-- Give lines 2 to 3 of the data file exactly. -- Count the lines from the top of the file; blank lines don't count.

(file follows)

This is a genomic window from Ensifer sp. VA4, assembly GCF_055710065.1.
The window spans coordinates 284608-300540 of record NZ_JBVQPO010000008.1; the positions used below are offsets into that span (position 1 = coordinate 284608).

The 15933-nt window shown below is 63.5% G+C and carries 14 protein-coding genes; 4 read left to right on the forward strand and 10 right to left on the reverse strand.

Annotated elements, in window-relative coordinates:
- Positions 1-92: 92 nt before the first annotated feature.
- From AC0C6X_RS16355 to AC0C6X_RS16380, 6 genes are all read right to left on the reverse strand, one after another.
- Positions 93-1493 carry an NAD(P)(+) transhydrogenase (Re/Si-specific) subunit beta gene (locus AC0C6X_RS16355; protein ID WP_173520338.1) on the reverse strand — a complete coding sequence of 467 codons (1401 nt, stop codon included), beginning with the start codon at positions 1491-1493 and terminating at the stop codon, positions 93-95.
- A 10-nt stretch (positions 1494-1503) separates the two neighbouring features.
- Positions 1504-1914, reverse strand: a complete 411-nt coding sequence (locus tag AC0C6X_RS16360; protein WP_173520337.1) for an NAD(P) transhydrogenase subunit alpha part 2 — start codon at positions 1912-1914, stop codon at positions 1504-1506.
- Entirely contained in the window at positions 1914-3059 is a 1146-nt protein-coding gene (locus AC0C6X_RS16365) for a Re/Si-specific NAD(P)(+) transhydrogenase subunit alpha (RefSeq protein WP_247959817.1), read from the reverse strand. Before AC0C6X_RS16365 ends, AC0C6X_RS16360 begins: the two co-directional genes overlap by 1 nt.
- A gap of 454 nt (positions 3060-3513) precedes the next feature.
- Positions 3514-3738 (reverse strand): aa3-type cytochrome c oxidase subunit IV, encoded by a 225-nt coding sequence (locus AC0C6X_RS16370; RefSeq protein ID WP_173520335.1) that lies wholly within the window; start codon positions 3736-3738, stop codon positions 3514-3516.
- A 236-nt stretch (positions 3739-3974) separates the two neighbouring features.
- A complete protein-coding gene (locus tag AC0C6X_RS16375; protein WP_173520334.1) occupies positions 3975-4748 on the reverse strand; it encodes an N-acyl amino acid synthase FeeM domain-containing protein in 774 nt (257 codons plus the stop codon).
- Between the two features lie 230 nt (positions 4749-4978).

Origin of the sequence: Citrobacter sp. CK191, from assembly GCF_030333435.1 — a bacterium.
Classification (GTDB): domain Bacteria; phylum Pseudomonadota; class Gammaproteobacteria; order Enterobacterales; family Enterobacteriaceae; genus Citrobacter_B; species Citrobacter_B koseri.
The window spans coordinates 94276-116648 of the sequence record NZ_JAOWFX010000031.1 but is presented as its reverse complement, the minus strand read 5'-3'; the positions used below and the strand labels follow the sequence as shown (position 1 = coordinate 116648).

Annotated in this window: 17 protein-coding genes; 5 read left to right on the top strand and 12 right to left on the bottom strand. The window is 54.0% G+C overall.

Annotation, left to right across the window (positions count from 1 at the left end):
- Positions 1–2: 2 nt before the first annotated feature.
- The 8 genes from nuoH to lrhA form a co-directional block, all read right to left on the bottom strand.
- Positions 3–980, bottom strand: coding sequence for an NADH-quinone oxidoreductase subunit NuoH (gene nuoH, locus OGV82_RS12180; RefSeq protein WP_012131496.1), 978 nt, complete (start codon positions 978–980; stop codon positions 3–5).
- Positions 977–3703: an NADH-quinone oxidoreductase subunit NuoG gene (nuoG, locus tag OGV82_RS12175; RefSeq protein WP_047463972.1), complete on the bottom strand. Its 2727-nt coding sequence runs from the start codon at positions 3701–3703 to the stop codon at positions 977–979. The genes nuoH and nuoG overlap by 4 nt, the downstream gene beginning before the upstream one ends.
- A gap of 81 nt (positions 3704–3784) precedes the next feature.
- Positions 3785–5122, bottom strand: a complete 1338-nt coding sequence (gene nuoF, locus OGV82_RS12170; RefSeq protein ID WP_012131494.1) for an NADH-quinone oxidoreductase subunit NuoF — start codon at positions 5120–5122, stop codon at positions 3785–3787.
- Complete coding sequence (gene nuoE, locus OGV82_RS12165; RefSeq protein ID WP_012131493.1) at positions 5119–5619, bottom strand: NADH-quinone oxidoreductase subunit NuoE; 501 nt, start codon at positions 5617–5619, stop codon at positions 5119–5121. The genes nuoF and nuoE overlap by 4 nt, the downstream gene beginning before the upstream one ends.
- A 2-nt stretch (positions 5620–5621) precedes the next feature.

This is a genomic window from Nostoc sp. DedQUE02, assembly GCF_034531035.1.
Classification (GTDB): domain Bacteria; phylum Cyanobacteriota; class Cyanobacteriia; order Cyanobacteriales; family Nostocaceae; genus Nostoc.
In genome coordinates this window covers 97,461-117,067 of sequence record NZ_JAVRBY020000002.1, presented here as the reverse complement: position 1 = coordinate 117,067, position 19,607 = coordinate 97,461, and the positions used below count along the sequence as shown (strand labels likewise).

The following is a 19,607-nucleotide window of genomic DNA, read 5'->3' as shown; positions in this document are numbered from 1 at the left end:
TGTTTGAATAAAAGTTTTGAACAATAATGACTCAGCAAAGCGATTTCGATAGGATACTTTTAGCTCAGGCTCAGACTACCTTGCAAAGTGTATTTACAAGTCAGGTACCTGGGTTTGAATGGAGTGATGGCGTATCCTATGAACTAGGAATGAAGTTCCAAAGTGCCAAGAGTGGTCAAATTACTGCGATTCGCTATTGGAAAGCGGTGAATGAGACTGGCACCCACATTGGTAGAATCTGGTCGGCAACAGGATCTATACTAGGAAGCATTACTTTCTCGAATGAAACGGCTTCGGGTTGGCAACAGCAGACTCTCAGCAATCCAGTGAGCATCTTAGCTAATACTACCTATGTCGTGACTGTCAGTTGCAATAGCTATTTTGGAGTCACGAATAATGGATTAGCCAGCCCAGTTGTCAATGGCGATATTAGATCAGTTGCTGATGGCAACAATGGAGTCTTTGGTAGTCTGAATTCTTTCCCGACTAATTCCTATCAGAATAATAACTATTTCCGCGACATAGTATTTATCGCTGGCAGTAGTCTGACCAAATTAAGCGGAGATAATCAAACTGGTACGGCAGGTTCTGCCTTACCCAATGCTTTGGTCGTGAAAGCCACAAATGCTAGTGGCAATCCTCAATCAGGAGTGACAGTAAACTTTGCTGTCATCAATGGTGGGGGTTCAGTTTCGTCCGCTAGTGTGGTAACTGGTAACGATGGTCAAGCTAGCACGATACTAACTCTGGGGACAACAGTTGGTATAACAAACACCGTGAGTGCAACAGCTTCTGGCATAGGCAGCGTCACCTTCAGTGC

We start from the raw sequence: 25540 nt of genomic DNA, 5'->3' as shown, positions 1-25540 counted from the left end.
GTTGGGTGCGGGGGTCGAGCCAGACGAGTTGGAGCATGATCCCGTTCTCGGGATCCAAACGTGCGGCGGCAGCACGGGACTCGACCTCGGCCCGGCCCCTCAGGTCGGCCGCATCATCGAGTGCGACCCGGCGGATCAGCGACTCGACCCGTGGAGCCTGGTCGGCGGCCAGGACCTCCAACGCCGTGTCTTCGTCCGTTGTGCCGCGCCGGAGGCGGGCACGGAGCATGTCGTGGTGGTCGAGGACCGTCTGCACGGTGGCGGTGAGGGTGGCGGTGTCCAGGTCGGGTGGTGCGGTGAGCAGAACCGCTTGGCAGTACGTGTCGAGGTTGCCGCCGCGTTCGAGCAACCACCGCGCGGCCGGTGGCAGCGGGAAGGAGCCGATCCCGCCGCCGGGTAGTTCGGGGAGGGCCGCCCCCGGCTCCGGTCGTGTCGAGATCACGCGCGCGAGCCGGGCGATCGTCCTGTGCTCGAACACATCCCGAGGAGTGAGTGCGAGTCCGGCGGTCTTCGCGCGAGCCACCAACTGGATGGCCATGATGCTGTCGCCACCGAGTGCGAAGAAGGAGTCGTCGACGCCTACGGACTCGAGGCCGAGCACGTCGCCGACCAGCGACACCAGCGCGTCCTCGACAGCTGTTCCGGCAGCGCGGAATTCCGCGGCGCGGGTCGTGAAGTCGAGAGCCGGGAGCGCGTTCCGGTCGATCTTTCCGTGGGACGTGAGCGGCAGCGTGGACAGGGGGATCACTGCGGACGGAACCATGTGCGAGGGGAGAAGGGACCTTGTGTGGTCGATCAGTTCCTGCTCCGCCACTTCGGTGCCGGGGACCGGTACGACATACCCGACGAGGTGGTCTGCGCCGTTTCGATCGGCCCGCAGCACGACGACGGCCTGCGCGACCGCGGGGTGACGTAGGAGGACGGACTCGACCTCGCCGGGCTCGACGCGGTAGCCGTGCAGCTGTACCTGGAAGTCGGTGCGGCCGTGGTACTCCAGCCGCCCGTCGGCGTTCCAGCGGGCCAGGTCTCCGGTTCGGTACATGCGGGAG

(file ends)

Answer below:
The window spans coordinates 284608-300540 of record NZ_JBVQPO010000008.1; the positions used below are offsets into that span (position 1 = coordinate 284608).

The 15933-nt window shown below is 63.5% G+C and carries 14 protein-coding genes; 4 read left to right on the forward strand and 10 right to left on the reverse strand.